# A practical example of the application of predictive modeling

The objective of our predictive modeling in this article is to understand what mode of transport employees prefers to commute to their office. Also, we are interested in predicting whether or not an employee will use a car as a mode of transport and comparing the performance of different classification algorithms with respect to this problem.

## Exploratory analysis of the data

Exploratory data analysis is an integral part of the data analysis process, which is why our R assignment solver added this section. This section provides you with the codes and the necessary description of what was happening in the codes.

### Variable Identification

##colnames(Cars_dataset) [1] Engineer", "Age" ,"Gender" ,,"Work”,"Distance", Exp", "Salary", "license" ,"MBA" "Transport" Variables present in our dataset are Engineer", "Age" ,"Gender" ,,"Work”,"Distance", Exp", "Salary", "license" , "MBA" "Transport". Type of Variables in our study ## str(Cars_dataset)

### Description of variables

 Data Variable Data Details Age It is a continuous variable that provides details on the age of the person using the transport. Gender It is a categorical variable that provides details on the gender of the person using the transport. Engineer It is a categorical variable that provides details on whether a person is an engineer or not. MBA It is a categorical variable that provides details on whether a person has an MBA degree or not. Work Exp It is a continuous variable that provides details on the work experience of the person using the transport. Salary It is a continuous variable that provides details on the salary of the person using the transport. Distance It is a continuous variable that provides details on the Distance that they will like to travel of the person using the transport. License It is a categorical variable that provides details on whether a person has a license or not. Transport It is a categorical variable that provides detail on the type of transport used by the person.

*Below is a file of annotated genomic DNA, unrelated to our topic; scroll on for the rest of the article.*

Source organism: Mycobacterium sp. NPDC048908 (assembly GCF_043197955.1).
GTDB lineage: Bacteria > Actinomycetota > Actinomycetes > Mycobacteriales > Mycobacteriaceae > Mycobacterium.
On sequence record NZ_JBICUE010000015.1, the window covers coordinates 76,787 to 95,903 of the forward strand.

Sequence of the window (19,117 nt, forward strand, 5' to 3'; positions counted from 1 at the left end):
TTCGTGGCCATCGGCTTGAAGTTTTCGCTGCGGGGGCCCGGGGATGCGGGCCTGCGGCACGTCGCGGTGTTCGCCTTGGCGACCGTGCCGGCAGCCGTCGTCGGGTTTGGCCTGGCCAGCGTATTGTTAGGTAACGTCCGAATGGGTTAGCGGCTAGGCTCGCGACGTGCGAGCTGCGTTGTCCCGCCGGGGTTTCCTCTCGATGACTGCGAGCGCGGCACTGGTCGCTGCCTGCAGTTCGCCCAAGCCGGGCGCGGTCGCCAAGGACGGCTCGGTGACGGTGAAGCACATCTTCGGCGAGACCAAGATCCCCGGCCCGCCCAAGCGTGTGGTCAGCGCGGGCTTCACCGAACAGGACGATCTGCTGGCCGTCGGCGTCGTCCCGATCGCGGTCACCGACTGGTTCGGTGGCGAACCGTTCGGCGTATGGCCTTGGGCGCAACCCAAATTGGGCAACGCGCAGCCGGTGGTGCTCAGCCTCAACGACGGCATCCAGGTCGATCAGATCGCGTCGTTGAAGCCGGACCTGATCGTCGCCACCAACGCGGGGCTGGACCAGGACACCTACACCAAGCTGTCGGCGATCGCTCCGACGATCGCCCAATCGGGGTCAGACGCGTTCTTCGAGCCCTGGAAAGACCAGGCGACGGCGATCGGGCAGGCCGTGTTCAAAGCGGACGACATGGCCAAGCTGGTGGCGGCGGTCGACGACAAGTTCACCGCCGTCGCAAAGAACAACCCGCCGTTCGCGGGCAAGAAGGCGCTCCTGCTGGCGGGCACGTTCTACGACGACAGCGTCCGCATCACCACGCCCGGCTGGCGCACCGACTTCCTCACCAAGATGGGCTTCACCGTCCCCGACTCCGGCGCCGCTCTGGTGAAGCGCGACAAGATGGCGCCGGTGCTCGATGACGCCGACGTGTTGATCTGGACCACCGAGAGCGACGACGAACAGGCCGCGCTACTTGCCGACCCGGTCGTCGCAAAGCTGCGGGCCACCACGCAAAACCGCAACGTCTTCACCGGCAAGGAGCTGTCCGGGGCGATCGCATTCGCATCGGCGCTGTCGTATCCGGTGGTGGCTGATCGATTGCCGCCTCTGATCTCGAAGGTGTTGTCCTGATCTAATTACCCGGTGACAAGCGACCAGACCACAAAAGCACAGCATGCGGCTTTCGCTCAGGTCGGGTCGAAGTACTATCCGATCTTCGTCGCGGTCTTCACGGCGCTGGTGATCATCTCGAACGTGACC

Therefore we have eight independent variables to predict one dependent variable(Transport)

### Basic data Summary, analysis, graphs.

A dataset that we have considered has four quantitative variables, namely age, work exp, salary, and Distance, and five categorical variables, namely Gender, Engineer, MBA, License, and Transport. supply(Cars_dataset, function(y) sum(length(which(is.na(y))))) Data treatment
• We can see that the MBA column has one missing value. We can impute this value by the mode of that column, and we observe that 308 out of 417 observations have a value of 0. we will impute this missing value with “0.”
##### Quantitative Variables.
 Variables Minimum 1st Quantile Median average 3rd Quantile Maximum Age 18 25 27 27.33 29 43 Work Exp 0.00 3.0 5 5.87 8 24 Salary 6.5 9.625 13 15.42 14.9 57 Distance 3.2 8.6 10.90 11.29 13.57 23.40
Interpretation
• It can be noticed that the Median age is 27, which means 50% of the people surveyed are above the age of 27, and 50% are below the age of 27.
• It can be noticed that the MedianDistance traveled is 10.90, which means 50% of the people surveyed travel more than 10.9, and 50% of the people surveyed travel less than 10.9.
• Also, the median work experience is five years, and the median salary is 5.
##### (a)Box plots

From the above figure(Box-plots), it can be seen that box plots of all four qualitative are approximately the same for both genders, which means that these variables are independent of gender.

• Age feature is normally distributed with the majority of customers falling between 20 years and 60 years, mean is almost equal to 27 years.
• Outliers are observed in Age, Distance, Salary, and Work Exp.
##### (b) Histograms

From the above figure(Histograms) following conclusions can be drawn-

• Age feature is normally distributed with the majority of customers falling between 20 years and 60 years, mean is almost equal to 27 years.